David Krejci is a known quantity, which means a lot of things are very clear about his game.
When he is on his game, there are few players who can not just create time and space, there are even fewer who can take the time and space given to him by opposing defenses and make it look like he might as well have had open ice in front of him. His ability to make insane passes that result in goals is something the NHL is still not ready for. His shot is continually the most deceptive in the league and frequently catches goaltenders looking like AHL backups. And of course, when it comes to Krejci scoring, it matters not if you move to face the shot and shut a part of the goal out, the fact is you moved at all, and he exploits that motion for all it’s worth.
But of course, that’s when David Krejci is on his game.
There’s a lot about Krejci that is frustrating, which are also well known at this point.
Krejci is not that great of a defensive player, and has often needed wingers who could make up for his defensive miscues and stay above even in terms of shots getting to the goaltender. He has a tendency to either have shifts where he’s having real trouble entering the zone with the puck, and whose tendency to pass first has often cost Boston a primo chance to score, and has a worrying tendency to go cold for stretches at a time...if he’s not injured in the interim.
This was not helped this year by the fact that the wingers for Krejci this year was a rotating cast of players that featured either Backes (who is not a defensive player), Pastrnak (A good, but not that great of a defensive player), and a horde of different players at left wing, all of whom might be good teammates for scoring, but in shift to shift play it became clear that they could not mask the problems Krejci has on the backcheck. In some ways, Krejci’s limitations were never more on display than they were this year.
However, Krejci also managed to have one of his most productive years as a goalscorer since 2011, and had his 4th most productive point getting year as a Bruin, third highest in points on the team, all off the back of an 82 game season, one of a select few times in his career that he’s been able to finish the entire year. Which would have been an encouraging sign for those worried about his health...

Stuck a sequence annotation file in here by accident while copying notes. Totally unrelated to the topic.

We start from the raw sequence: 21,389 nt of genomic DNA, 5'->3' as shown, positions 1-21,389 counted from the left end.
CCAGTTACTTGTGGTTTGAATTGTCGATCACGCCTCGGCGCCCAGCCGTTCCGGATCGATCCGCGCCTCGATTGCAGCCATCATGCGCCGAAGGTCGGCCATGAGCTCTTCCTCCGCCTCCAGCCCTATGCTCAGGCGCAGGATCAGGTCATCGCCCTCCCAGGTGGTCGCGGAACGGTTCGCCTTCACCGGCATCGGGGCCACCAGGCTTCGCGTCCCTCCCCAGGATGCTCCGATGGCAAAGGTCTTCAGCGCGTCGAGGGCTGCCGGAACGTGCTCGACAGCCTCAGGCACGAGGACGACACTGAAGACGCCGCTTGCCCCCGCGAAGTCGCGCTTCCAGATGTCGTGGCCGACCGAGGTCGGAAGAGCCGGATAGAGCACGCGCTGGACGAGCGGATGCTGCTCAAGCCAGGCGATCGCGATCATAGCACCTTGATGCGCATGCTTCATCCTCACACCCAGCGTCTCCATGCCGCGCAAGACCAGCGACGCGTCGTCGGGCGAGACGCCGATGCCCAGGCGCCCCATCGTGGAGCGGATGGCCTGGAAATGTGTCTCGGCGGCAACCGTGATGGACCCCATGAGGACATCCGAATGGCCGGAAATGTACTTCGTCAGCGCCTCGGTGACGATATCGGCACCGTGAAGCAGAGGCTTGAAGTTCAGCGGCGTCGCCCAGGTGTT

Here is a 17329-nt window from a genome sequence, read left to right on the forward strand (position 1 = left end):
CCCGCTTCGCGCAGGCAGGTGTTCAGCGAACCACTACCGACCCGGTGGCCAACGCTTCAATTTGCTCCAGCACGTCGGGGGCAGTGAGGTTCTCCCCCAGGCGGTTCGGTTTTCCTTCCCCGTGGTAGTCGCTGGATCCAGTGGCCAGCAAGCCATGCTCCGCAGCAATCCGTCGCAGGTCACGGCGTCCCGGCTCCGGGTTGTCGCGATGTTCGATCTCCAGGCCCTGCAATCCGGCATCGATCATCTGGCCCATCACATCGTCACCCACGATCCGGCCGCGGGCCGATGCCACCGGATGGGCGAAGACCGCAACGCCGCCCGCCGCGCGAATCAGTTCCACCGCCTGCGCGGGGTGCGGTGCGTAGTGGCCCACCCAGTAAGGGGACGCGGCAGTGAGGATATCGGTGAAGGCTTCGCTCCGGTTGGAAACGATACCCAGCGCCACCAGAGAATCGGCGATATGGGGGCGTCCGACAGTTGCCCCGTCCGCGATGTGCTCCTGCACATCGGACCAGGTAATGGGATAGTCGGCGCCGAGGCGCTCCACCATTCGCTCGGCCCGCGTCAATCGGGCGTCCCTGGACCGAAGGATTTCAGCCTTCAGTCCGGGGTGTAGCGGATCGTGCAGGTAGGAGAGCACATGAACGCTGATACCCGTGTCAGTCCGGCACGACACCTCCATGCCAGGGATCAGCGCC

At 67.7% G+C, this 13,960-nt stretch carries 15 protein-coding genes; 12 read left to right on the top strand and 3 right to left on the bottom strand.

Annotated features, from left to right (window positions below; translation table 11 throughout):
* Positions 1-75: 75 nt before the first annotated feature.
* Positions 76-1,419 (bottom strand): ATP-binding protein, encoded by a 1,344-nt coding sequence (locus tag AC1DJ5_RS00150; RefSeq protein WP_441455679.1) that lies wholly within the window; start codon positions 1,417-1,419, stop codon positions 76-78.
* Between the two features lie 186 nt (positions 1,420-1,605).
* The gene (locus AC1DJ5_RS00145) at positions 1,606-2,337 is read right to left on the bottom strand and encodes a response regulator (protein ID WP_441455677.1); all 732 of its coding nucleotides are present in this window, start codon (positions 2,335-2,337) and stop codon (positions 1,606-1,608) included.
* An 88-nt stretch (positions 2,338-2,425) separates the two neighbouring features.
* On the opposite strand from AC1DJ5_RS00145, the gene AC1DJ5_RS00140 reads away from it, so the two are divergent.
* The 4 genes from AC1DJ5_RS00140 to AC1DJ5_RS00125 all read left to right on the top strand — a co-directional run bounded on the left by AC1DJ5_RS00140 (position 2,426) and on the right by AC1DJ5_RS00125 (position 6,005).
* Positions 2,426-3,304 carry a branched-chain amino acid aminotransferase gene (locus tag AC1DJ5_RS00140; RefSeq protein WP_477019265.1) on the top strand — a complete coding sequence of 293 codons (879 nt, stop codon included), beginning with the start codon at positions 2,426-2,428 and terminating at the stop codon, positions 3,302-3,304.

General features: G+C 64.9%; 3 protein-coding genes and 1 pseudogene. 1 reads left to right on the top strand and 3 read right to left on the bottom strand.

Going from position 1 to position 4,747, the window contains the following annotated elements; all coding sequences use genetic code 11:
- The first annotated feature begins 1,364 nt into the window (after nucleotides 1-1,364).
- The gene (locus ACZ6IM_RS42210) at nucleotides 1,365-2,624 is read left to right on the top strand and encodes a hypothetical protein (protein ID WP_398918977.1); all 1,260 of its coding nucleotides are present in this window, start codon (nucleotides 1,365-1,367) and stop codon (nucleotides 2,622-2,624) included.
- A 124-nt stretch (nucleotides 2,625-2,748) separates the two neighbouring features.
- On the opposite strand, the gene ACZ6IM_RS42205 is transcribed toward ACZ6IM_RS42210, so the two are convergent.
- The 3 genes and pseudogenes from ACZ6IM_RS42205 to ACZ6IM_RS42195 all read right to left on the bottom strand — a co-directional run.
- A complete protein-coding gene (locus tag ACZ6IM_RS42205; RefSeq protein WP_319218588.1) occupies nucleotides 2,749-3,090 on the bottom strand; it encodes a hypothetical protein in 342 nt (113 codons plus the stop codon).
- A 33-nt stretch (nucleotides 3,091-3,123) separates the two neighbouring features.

Aaaand then he got injured 3 games into the Ottawa series, finishing the playoffs without a point. And it was here where his value to was painfully clear,
also Bruce refused to acknowledge that he had a center at the wing that could probably replace him but whatever as the Bruins found the hole in their center depth too big to overcome and it became a nail in the postseason coffin for them, as most of the replacements in the lineup couldn’t handle the minutes usually logged by Krejci and the drive he brought night in, night out.
Thankfully, Krejci has an entire offseason to recover, and hopefully a strong camp by some of the younger lads next year might finally make the lineup much more stable than it was this year for him.
David Krejci’s positive and negatives are something you should be aware of at this point. There’s little about his game this year that challenged most people’s assertions of him, but his results should speak for themselves. Once again one of the better forwards on the team, once again a point leader even on a team that had trouble scoring, and whose overall value was sorely missed in the postseason. Here’s hoping the rest of his early 30’s can be this productive!
Playoff Points: N/A
Regular Season CF%: 53.45%
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